Tell your doctor if you have ever had:
- liver disease;
- heart disease or a heart attack; or
- a breathing disorder such as COPD (chronic obstructive pulmonary disease).
It is not known whether this medicine will harm an unborn baby. Tell your doctor if you are pregnant or plan to become pregnant.
Do not breastfeed while using this medicine, and for at least 3 days after your last dose.
Dantrolene should not be given to a child younger than 5 years old.
How should I take dantrolene?
Your doctor will perform blood tests to make sure you do not have conditions that would prevent you from safely using dantrolene.
Follow all directions on your prescription label and read all medication guides or instruction sheets. Your doctor may occasionally change your dose.
Dantrolene can cause life-threatening liver damage, especially if you take high doses or take the medicine long-term. Use the medicine exactly as directed.
If you take dantrolene within 3 or 4 hours before surgery, use only enough water needed to swallow the capsule. Tell your doctor if you have trouble swallowing this medicine.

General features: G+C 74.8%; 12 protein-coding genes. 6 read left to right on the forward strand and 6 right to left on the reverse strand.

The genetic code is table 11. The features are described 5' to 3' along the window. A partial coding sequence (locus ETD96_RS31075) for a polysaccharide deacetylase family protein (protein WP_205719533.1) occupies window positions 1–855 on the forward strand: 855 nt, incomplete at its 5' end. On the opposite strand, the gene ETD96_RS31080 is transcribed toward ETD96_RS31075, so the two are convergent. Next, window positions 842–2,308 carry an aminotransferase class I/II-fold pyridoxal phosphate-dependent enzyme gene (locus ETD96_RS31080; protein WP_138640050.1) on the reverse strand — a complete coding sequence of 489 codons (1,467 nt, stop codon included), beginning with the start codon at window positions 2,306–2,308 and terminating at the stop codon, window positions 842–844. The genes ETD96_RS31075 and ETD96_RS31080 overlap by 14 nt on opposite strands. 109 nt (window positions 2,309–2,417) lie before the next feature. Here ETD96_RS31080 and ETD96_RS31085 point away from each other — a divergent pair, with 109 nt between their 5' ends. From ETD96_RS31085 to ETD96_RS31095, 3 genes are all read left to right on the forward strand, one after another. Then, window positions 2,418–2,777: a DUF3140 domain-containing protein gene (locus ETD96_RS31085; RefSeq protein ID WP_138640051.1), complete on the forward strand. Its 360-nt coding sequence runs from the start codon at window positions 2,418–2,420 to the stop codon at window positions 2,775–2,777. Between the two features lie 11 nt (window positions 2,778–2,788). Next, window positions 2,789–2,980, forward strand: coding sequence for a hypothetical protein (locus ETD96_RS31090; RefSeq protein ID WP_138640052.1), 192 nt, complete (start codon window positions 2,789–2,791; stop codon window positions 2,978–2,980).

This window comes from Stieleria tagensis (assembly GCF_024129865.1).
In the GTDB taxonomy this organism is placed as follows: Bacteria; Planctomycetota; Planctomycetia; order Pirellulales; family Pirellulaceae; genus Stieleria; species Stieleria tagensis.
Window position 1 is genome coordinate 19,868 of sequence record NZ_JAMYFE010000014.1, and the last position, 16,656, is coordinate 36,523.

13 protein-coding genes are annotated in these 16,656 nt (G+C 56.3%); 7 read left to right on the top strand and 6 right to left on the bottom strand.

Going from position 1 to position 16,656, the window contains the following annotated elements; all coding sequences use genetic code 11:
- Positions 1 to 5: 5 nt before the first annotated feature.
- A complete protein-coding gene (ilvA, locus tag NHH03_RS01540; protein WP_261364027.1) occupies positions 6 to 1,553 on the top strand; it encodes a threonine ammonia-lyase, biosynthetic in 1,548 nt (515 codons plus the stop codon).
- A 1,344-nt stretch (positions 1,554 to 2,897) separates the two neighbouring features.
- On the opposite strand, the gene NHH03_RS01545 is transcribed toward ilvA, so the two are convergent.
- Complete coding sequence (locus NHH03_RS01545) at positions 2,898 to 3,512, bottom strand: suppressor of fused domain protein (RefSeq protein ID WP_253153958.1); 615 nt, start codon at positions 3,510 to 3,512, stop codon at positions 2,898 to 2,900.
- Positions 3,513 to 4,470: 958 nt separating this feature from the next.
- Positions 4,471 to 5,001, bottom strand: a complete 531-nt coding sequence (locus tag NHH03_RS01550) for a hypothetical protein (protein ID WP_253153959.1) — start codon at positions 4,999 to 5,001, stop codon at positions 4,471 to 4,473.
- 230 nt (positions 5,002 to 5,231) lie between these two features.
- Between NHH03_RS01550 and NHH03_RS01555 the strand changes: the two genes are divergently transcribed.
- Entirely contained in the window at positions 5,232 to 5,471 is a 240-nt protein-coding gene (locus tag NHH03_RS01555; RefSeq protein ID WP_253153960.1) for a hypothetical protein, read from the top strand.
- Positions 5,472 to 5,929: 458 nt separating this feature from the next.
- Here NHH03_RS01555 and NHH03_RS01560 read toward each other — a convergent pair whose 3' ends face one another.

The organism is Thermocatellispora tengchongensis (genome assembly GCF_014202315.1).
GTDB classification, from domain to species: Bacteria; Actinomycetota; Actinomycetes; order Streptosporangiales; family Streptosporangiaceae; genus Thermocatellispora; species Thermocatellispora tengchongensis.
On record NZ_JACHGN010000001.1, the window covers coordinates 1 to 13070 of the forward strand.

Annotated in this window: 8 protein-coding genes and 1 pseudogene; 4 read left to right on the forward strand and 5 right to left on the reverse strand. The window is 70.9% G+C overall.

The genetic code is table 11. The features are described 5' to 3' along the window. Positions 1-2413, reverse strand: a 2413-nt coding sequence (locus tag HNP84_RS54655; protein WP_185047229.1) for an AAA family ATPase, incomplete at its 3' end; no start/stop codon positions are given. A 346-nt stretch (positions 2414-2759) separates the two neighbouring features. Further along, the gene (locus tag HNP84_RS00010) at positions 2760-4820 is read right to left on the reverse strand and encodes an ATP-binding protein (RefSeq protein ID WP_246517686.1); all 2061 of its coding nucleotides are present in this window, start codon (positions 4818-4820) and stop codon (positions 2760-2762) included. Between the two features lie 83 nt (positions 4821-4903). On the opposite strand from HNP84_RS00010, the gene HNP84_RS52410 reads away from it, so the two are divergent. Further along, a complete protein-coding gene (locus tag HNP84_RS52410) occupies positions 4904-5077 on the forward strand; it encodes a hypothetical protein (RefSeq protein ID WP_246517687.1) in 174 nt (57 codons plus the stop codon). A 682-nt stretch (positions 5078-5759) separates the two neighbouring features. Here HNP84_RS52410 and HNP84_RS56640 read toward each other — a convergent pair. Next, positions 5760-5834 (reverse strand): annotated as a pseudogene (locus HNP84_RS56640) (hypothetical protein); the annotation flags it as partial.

You may need frequent blood tests to check your liver function.
Call your doctor if your muscle symptoms do not improve, or if they get worse.
If you need surgery, tell the surgeon ahead of time that you are using dantrolene.
Store at room temperature away from moisture, heat, and light. Keep the bottle tightly closed when not in use.
What happens if I miss a dose?
Use the medicine as soon as you can, but skip the missed dose if it is almost time for your next dose. Do not use two doses at one time.
What happens if I overdose?
Seek emergency medical attention or call the Poison Help line at 1-800-222-1222.
Overdose symptoms may include severe muscle weakness, vomiting, diarrhea, or fainting.
What should I avoid while taking dantrolene?
Avoid driving or hazardous activity until you know how this medicine will affect you. Dizziness or drowsiness can cause falls, accidents, or severe injuries.
Avoid exposure to sunlight or tanning beds. Dantrolene can make you sunburn more easily. Wear protective clothing and use sunscreen (SPF 30 or higher) when you are outdoors.
What other drugs will affect dantrolene?
Using dantrolene with other drugs that make you sleepy or slow your breathing can cause dangerous side effects or death. Ask your doctor before using opioid medication, a sleeping pill, a muscle relaxer, or medicine for anxiety or seizures.
Tell your doctor about all your other medicines, especially:
- heart or blood pressure medication;
- hormone replacement therapy; or
- hormonal birth control (pills, injections, implants, skin patches, or vaginal rings).
This list is not complete. Other drugs may affect dantrolene, including prescription and over-the-counter medicines, vitamins, and herbal products. Not all possible drug interactions are listed here.
Where can I get more information?
Your pharmacist can provide more information about dantrolene.